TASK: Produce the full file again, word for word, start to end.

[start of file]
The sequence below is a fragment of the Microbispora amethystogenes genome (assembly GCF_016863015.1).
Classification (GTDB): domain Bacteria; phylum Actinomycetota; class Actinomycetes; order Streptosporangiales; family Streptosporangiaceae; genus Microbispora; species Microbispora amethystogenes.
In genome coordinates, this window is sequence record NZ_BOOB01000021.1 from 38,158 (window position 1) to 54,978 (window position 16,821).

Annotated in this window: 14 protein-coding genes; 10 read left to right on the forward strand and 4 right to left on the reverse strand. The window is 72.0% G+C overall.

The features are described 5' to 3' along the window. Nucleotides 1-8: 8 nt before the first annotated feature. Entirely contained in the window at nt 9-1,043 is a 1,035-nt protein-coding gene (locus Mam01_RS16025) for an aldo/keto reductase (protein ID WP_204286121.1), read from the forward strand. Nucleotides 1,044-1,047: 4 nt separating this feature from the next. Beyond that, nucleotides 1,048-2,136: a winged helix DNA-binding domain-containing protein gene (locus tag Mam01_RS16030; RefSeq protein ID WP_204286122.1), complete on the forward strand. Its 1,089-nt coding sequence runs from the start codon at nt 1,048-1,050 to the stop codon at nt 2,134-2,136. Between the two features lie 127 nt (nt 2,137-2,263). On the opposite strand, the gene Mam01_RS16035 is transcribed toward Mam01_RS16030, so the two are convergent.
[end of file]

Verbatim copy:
The sequence below is a fragment of the Microbispora amethystogenes genome (assembly GCF_016863015.1).
Classification (GTDB): domain Bacteria; phylum Actinomycetota; class Actinomycetes; order Streptosporangiales; family Streptosporangiaceae; genus Microbispora; species Microbispora amethystogenes.
In genome coordinates, this window is sequence record NZ_BOOB01000021.1 from 38,158 (window position 1) to 54,978 (window position 16,821).

Annotated in this window: 14 protein-coding genes; 10 read left to right on the forward strand and 4 right to left on the reverse strand. The window is 72.0% G+C overall.

The features are described 5' to 3' along the window. Nucleotides 1-8: 8 nt before the first annotated feature. Entirely contained in the window at nt 9-1,043 is a 1,035-nt protein-coding gene (locus Mam01_RS16025) for an aldo/keto reductase (protein ID WP_204286121.1), read from the forward strand. Nucleotides 1,044-1,047: 4 nt separating this feature from the next. Beyond that, nucleotides 1,048-2,136: a winged helix DNA-binding domain-containing protein gene (locus tag Mam01_RS16030; RefSeq protein ID WP_204286122.1), complete on the forward strand. Its 1,089-nt coding sequence runs from the start codon at nt 1,048-1,050 to the stop codon at nt 2,134-2,136. Between the two features lie 127 nt (nt 2,137-2,263). On the opposite strand, the gene Mam01_RS16035 is transcribed toward Mam01_RS16030, so the two are convergent.